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By Matthew Bates Thursday 18 October 2012 Updated: 18/10 10:18
A FATHER of one of five pilots killed in a plane crash over Coombe Abbey has slammed the findings of an inquest into their deaths.
Alan Beagley, father of 34-year-old Warwick man James Beagley, said he was hugely disappointed after the jury was unable to attach blame to any person or organisation for the part they played in the crash.
The jury concluded the mid-air collision, on August 17, 2008, happened after the pilots either did not see each other or did not have time to take avoiding action.
The verdict mirrors that of an investigation by aviation experts in 2010 - and Mr Beagley branded it nonsense to come back to the same conclusion as that report.
"My grandson could have come to that conclusion," he said.
"My honest response to the verdict is huge disappointment only tempered by the fact that ten days ago, before the inquest started, it was explained to us that once again we are in this position where they are not going to apportion blame and I struggle with that.
"It's disappointing personally because of our loss and the loss of the other families, but also it is disappointing the system does not have a structure whereby they can correct the inadequacies.
"I've never been so exhausted from sitting down for the whole week."
Mr Beagley, originally from High Wycombe, had been a passenger on one of the aircraft along with 28-year-old John 'Harvey' Antrobus, from Fillongley, and pilots Sophie Hastings, 28, from Derbyshire, and Sybille Gautrey, 33, from Towcester.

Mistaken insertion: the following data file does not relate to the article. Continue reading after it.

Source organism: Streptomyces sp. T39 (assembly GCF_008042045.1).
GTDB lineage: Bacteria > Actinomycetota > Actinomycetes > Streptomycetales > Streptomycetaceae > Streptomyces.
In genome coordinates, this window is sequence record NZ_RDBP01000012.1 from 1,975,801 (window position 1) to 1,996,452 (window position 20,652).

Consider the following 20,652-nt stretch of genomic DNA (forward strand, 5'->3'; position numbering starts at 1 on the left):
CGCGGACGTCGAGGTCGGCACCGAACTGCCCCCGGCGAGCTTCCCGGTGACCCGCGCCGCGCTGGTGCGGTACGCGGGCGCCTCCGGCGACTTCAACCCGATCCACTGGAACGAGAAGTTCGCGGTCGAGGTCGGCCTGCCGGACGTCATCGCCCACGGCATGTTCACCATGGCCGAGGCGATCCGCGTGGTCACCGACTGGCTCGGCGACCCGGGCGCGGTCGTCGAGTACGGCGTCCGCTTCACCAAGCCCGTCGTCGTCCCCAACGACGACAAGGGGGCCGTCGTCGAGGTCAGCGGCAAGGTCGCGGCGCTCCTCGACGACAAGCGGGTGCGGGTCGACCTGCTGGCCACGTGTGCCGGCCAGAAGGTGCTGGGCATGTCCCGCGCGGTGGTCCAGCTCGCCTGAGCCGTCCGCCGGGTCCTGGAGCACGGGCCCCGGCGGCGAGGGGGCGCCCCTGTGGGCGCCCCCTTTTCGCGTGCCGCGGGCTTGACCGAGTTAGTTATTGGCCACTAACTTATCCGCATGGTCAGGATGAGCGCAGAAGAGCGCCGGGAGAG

Their Cessna 402 collided with a kit-plane Rand KR-2, piloted by 70-year-old Brian Normington, from Blackdown, near Leamington. All involved in the crash, around 1,000ft in the skies over Coombe Abbey, were killed.
Coroner Sean McGovern, who oversaw the inquest at Leamington Justice Centre, said technical language heard throughout the hearing had made it difficult for the jury to come to a decision. Their verdict said four factors had contributed to the crash.
The Cessna crew had all been employees of Baginton-based Reconnaissance Ventures and were carrying out specific work, called Calibration Training, which saw their plane travel 40 knots faster than usual.
But the jury said while the operator considered risks associated with the flight, it did not discuss the work with Air Traffic Control (ATC) management.
The landing sequence planned by controllers was 'unlikely to succeed', the jury said, after the nature of the flight was not fully taken into account.
Errors by ATC included no information being provided to Mr Normington about the presence of the Cessna, which compromised his ability to see and avoid it.
Inaccurate information was also passed to the Cessna's crew over the position of the kit plane.
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